Disabled parking provision must be provided in all residential developments in accordance with the standards set out in Appendix 7.3.

Parking for car club vehicles must be provided in all residential developments with the standards set out in Appendix 7.3.

Planning permission for additional parking provision within new developments will only be granted for spaces that are designated for disabled people, car clubs or where it can be demonstrated that there are essential operational or servicing needs (identified in the supporting TA and TP).

*For the purposes of this policy, residential development includes C3 dwellings, C4 and Sui Generis, Houses in Multiple Occupation, and all C2 development (residential institutions)



There are questions you can answer here, but you must either register or log in first.

iv. Provision of electric charging points

7.34 The introduction of the Low Emission Zone in Oxford in 2014 has resulted
in improved air quality; however levels of air pollution still exceed target
levels in some areas, in particular the city centre, at junctions on the ring
road and in the district centres.

7.35 Oxford City Centre Zero Emission Zone (ZEZ) will be introduced in a number
of phases during the Plan period. To support the increase in the uptake of
electrical vehicles the City Council have established a number of projects
aimed at increasing vehicle charging across the city. This Plan supports the
delivery of the ZEZ to improve air quality in the city centre, which at the
same time reduces noise, decarbonises road transport and stimulates the
green economy.

7.36 Proposals for Zero Emission Vehicles will be supported by:
• The introduction of a Zero Emission Zone;
• Ensuring that new developments include adequate provision for
charging infrastructure, including in public car parks;
• The City Council facilitating the introduction of charging points in
public places; and
• Continuing to work with partners to support alternative fuel

Policy M4: Provision of electric charging points

Where additional parking is to be provided in accordance with Policy M3,planning permission will only be granted for new residential developments if:

  1. provision is made for electric charging points for each residential unit with an allocated parking space; and
  2. non-allocated spaces are provided with at least 25% (with a minimum of 2) having electric charging points installed.
Planning permission will only be granted for non-residential development that includes parking spaces if a minimum of 25% of the spaces are provided with electric charging points.



There are questions you can answer here, but you must either register or log in first.

v. Cycle parking

7.37 Cycling in Oxford is an important and growing mode of transport. The
2011 census showed that 17.1% of journeys to work within Oxford were
made by cycle, up from 14.9% in 2001, making Oxford second only to
Cambridge in terms of the proportion of people cycling to work. The City
Council wishes to continue to encourage this active and sustainable form
of travel and will seek to ensure that new developments provide secure
and convenient cycle parking. Since 2017 dockless bikes have arrived in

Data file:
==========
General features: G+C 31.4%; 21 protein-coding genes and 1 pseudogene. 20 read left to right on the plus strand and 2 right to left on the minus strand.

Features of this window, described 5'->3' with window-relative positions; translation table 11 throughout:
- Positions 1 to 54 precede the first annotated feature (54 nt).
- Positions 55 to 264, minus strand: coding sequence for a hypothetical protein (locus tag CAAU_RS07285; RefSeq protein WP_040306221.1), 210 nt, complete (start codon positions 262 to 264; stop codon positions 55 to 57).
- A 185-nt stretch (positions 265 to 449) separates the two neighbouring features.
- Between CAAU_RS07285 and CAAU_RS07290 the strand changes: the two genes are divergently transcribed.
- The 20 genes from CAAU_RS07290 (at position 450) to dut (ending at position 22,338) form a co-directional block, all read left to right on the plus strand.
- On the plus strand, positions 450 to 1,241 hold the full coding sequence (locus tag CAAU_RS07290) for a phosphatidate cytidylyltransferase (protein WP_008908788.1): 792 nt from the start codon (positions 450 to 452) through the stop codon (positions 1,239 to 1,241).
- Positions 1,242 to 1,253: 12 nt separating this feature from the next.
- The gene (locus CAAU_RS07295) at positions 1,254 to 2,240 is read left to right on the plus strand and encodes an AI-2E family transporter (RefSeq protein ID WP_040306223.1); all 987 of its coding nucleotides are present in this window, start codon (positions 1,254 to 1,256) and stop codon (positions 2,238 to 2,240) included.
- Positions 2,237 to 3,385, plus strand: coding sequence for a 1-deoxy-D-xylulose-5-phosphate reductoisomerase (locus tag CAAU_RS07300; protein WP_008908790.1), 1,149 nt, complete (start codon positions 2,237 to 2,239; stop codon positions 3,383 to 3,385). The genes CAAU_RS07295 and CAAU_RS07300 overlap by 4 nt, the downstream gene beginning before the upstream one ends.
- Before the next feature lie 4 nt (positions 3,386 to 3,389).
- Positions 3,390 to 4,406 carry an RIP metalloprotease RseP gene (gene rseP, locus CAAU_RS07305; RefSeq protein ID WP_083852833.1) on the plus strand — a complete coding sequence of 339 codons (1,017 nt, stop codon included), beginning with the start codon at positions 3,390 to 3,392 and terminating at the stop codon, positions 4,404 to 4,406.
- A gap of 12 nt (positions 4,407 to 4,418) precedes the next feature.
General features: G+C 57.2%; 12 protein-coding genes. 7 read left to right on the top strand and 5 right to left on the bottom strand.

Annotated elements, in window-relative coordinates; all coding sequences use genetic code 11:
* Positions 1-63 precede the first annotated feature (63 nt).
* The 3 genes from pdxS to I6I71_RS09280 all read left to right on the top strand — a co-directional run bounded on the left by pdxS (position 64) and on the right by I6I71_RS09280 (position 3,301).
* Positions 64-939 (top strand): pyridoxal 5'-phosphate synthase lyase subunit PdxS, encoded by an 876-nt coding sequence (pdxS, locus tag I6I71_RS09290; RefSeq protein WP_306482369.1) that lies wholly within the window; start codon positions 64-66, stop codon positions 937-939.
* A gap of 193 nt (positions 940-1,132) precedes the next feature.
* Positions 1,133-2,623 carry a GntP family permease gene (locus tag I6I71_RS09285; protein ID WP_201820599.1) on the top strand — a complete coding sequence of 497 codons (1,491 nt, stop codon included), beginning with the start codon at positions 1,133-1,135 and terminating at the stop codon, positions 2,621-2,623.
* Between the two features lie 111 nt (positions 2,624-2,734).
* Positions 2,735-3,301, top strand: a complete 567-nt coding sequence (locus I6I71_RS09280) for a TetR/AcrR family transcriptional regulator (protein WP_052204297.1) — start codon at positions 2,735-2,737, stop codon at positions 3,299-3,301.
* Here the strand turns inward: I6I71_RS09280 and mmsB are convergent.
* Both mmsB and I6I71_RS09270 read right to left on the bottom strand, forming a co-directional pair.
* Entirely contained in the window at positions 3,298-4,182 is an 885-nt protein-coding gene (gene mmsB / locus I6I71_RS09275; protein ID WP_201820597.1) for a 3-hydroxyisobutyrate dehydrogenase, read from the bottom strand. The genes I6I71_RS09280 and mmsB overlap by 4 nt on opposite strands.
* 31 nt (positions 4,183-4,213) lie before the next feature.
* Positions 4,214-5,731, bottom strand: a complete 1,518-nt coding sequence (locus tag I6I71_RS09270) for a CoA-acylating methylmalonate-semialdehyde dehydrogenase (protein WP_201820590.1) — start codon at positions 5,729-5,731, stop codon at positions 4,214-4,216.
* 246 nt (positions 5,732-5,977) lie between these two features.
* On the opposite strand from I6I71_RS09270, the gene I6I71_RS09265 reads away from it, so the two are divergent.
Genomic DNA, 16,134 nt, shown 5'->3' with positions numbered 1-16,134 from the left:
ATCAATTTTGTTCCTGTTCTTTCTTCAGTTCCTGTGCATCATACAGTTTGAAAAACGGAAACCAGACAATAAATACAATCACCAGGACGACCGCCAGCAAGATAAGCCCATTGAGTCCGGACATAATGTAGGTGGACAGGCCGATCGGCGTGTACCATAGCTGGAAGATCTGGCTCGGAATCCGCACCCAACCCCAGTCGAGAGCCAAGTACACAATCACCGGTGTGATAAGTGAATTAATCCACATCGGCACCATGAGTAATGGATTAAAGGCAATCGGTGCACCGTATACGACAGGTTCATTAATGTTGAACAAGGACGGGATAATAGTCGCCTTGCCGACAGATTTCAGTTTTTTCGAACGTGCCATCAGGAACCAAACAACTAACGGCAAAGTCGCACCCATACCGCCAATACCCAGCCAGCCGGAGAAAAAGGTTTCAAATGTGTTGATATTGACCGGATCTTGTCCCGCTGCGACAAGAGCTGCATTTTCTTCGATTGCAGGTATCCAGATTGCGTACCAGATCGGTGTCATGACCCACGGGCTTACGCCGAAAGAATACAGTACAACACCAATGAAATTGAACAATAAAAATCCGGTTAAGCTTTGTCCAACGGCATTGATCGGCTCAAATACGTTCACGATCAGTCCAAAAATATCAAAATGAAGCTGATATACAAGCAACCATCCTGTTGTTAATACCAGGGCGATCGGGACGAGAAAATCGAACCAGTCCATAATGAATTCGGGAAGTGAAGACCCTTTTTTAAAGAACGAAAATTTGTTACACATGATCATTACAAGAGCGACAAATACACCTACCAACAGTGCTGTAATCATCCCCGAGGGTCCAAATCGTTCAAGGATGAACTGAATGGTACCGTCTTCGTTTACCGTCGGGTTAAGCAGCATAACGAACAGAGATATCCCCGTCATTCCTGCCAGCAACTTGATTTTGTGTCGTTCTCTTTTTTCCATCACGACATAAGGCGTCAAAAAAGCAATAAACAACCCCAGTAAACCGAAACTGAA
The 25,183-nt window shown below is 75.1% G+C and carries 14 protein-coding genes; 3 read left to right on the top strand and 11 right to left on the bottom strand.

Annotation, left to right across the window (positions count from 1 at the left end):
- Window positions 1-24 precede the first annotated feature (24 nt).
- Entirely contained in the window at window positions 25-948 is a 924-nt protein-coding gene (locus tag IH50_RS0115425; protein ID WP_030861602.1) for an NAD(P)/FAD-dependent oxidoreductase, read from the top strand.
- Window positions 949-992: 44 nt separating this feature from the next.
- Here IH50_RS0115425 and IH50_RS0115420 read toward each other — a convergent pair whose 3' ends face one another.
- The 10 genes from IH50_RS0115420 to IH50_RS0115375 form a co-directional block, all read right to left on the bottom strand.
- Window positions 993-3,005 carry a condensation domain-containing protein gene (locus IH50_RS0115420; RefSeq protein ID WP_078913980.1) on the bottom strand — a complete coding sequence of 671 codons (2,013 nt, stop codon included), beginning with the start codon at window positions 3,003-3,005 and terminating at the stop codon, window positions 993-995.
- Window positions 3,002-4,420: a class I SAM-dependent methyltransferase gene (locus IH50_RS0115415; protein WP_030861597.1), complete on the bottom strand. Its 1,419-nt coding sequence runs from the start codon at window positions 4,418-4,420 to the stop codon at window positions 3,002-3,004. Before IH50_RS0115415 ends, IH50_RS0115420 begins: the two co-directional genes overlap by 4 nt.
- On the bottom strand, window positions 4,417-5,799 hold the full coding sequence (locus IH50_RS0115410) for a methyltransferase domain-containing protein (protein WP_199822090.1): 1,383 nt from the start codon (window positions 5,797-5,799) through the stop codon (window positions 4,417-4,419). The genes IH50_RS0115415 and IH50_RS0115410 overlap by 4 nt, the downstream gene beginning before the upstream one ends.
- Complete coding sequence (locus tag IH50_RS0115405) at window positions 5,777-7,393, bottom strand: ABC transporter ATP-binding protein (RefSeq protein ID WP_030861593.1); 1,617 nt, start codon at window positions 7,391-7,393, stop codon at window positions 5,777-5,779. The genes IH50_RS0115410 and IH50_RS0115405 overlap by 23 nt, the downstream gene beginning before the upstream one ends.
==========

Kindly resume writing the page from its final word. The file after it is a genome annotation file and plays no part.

Oxford. These present more opportunities for alternative travel for both
residents and visitors, but need to be accommodated in the streets of

7.38 A fundamental part of encouraging cycling is the provision of secure cycle
storage within people’s homes and destinations such as shops, work places
and transport interchanges. It is anticipated that ownership of electric bikes
will expand and secure storage facilities around the city will be required.
Cycle parking standards set out in Appendix 7.3 are minimum standards,
which reflect the need for cycle storage shown by research evidence -
Oxfordshire Cycling Design Standards A guide for Developers, Planners
and Engineers Summer 201731. Sufficient, high-quality cycle parking is
especially important for car-free developments.

7.39 All cycle parking must, as far as is practical and reasonable, be enclosed
within a secure store, or at least undercover. The location of cycle parking
is also important: where cycle parking for residents or employees is not
in a secure store, it should be located away from the street frontage, to
maximise security. There must be convenient, level access between the bike
store and the street that avoids having to wheel bikes through buildings
or corridors. Short stay and visitor cycle parking is best located as near to
the front door of the properties as possible. Cycle parking should make
provision for the appropriate facilities for the charging of electric bicycles.

Policy  M5: Cycle Parking

Planning permission will only be granted for development that complies with or exceeds the minimum cycle parking provision as set out in Appendix 7.3.

Cycle parking should be, well designed and well-located, convenient, secure, covered (where possible enclosed) and provide level, unobstructed external access to the street.  Cycle parking should be designed to accommodate an appropriate amount of parking for the needs of disabled people and facilities for electric charging infrastructure.

For new non-residential development, the City Council will seek the provision of showers and changing facilities in accordance with the thresholds and minimum standards set out in Appendix 7.4.

Where opportunities to do so arise in relation to development, consideration should be given for the provision of space for storage of dockless bikes.



There are questions you can answer here, but you must either register or log in first.